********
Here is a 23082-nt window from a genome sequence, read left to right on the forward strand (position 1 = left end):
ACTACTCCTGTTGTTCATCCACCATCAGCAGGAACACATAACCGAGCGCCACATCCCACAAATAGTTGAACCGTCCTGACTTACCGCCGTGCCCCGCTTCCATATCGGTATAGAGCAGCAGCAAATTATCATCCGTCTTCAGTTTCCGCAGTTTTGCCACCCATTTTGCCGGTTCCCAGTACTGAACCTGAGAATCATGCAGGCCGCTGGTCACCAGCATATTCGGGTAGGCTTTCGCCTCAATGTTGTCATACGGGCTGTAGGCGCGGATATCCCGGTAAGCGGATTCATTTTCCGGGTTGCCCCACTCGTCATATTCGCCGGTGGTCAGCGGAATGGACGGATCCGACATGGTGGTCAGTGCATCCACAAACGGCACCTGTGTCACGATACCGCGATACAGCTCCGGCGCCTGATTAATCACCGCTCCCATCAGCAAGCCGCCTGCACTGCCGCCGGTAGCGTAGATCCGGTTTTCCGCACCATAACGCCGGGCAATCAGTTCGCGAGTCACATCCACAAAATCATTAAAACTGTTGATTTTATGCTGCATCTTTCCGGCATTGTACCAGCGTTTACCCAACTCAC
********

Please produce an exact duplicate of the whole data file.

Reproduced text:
Here is a 23082-nt window from a genome sequence, read left to right on the forward strand (position 1 = left end):
ACTACTCCTGTTGTTCATCCACCATCAGCAGGAACACATAACCGAGCGCCACATCCCACAAATAGTTGAACCGTCCTGACTTACCGCCGTGCCCCGCTTCCATATCGGTATAGAGCAGCAGCAAATTATCATCCGTCTTCAGTTTCCGCAGTTTTGCCACCCATTTTGCCGGTTCCCAGTACTGAACCTGAGAATCATGCAGGCCGCTGGTCACCAGCATATTCGGGTAGGCTTTCGCCTCAATGTTGTCATACGGGCTGTAGGCGCGGATATCCCGGTAAGCGGATTCATTTTCCGGGTTGCCCCACTCGTCATATTCGCCGGTGGTCAGCGGAATGGACGGATCCGACATGGTGGTCAGTGCATCCACAAACGGCACCTGTGTCACGATACCGCGATACAGCTCCGGCGCCTGATTAATCACCGCTCCCATCAGCAAGCCGCCTGCACTGCCGCCGGTAGCGTAGATCCGGTTTTCCGCACCATAACGCCGGGCAATCAGTTCGCGAGTCACATCCACAAAATCATTAAAACTGTTGATTTTATGCTGCATCTTTCCGGCATTGTACCAGCGTTTACCCAACTCAC